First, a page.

A picture of the author, Franco

Travel during COVID-19

A picture of the author, Franco

I arrived in Buenos Aires, Argentina on Sunday, January 3. It was an easier journey than I had originally expected. Truly, I was shocked by how swift everything went. Travel to each country comes with different requirements, make sure that before booking any flight, you research properly and ensure you meet those requirements. I wasn’t able to check-in for my flight online or at an electronic kiosk at the airport, I had to wait in line so that the flight attendant could ensure I was cleared to fly. I literally, had to be cleared, meaning a manger had to come over and approve my travel.

Here’s what you will need to know if you plan on travelling to the Paris of South America.

  • A negative COVID-19 test is required. You must be tested within 72 hours of departure.
  • Emergency travel medical insurance is a must. I went through Manulife, however, if you book through Air Canada, and your trip is under 21 days, you will receive complementary insurance from Manulife on behalf of Air Canada. You have to be an Aeroplan member, but signing up is easy.
  • Within 48 hours you must fill out the immigration forms provided by the Argentine government. Your airline will help you with this, but it’s a simple Google search as well.
  • Upon arrival, I didn’t have to, you will be asked to take yet another COVID-19 test. There is a cost to this.
  • You must quarantine for seven days upon arrival.
  • For some, I didn’t have to, a 9,000 pesos reciprocity fee is required at customs.
  • Upon arrival, I had three customs agents grill me. However, I answered well enough that they waived my reciprocity fee and the mandatory COVID test being conducted outside of the airport.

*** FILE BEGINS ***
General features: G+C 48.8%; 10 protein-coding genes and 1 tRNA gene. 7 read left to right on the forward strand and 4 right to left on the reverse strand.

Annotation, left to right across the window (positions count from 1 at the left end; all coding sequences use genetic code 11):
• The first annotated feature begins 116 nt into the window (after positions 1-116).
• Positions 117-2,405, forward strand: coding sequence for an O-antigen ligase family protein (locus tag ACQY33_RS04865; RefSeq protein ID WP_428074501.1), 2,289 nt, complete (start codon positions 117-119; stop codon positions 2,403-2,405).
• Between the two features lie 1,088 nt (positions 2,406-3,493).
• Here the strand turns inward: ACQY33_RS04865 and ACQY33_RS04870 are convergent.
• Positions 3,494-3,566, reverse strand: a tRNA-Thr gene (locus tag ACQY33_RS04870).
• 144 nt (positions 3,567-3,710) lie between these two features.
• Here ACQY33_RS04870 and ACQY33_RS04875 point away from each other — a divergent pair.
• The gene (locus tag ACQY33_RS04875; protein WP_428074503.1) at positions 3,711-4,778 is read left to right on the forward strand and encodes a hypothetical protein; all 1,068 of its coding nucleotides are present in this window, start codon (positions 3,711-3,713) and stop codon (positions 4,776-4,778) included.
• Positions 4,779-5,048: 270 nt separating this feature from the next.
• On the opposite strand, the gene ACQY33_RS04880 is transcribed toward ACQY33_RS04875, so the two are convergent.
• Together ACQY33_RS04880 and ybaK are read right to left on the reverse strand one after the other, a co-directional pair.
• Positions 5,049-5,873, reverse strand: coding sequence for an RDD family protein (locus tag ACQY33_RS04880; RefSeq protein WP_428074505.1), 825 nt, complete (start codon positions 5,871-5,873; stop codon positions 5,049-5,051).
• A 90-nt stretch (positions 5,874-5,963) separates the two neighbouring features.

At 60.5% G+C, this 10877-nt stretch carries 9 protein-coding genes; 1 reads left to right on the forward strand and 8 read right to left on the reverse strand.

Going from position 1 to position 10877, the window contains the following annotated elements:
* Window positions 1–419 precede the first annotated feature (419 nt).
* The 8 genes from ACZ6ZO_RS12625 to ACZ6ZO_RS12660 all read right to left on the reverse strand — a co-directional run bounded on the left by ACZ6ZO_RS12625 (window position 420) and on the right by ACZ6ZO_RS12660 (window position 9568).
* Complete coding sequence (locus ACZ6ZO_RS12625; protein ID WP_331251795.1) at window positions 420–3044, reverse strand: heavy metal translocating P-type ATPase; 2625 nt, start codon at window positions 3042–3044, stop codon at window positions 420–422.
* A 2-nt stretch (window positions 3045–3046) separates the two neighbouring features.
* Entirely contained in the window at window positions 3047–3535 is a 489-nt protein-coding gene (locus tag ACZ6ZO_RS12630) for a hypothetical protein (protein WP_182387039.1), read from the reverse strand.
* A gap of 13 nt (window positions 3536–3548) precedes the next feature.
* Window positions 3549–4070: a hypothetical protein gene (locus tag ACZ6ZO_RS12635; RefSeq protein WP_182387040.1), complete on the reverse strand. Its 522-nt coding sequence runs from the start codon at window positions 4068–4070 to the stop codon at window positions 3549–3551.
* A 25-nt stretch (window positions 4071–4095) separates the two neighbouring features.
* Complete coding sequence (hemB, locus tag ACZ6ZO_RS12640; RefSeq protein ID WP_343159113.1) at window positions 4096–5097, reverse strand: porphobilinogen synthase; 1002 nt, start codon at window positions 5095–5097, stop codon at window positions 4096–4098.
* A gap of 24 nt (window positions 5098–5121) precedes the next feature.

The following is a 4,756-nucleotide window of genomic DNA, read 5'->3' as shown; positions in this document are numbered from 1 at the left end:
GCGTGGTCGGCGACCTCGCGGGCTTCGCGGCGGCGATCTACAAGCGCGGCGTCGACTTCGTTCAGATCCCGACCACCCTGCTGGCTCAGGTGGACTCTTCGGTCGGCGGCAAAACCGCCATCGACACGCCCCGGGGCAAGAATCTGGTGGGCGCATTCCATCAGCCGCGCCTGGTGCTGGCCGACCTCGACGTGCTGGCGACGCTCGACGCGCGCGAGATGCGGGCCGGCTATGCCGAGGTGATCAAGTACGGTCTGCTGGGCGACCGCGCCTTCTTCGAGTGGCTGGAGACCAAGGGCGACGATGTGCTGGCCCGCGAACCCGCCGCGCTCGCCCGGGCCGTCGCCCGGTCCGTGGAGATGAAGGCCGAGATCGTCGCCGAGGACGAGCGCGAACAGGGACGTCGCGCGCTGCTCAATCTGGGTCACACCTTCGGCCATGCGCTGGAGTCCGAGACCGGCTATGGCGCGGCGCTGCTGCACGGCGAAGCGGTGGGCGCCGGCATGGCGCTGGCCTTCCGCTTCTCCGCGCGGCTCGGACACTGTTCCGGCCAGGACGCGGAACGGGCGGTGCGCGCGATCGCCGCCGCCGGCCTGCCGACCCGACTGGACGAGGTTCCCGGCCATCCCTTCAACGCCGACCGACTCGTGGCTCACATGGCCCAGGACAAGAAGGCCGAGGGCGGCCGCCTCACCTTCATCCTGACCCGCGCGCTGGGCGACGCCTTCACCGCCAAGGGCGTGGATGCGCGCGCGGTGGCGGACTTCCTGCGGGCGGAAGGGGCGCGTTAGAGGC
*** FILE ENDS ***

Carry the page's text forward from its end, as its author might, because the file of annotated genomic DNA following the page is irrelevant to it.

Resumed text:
Now here’s what’s been interesting. Unlike Toronto, and all of Ontario actually, Argentina is not under a lockdown. Pubs, restaurants, gyms, shops, grocery stores, salons, malls, are all open.

It is a requirement that people wear their masks indoors, except at indoor dining establishments where they can take it off when at their table, or while working out at a gym. However, I have noticed, that unlike Toronto, people in Argentina are wearing their masks outdoors as well.

Social bubbles here, as we call them in Ontario, are limited to at least 20 people, unlike the six in Ontario. The parks are packed with runners, walkers, cylcists, rollerbladers like any other time of the year. In fact, other than the ubiquitous use of masks, you really wouldn’t know there was a pandemic.

The subte (subway) however is limited to only essential workers, so I have to walk everywhere, or I have to take an uber, or taxi. A small price to pay, to be fair.

Unfortunately, there is no travel to Uruguay, as the borders to that country are closed to neighbours.

Other than that, all is well. If you can follow all of these rules, there really isn’t anything that can stop you from enjoying yourself, or travelling during the pandemic, safely. As I enjoy spending time by myself, it really hasn’t been that challenging for me to keep my distance from other people. I wear my mask as required.

If I’ve missed anything, or if you have any questions, please don’t hesitate to write a comment. I’d be more than happy to answer.

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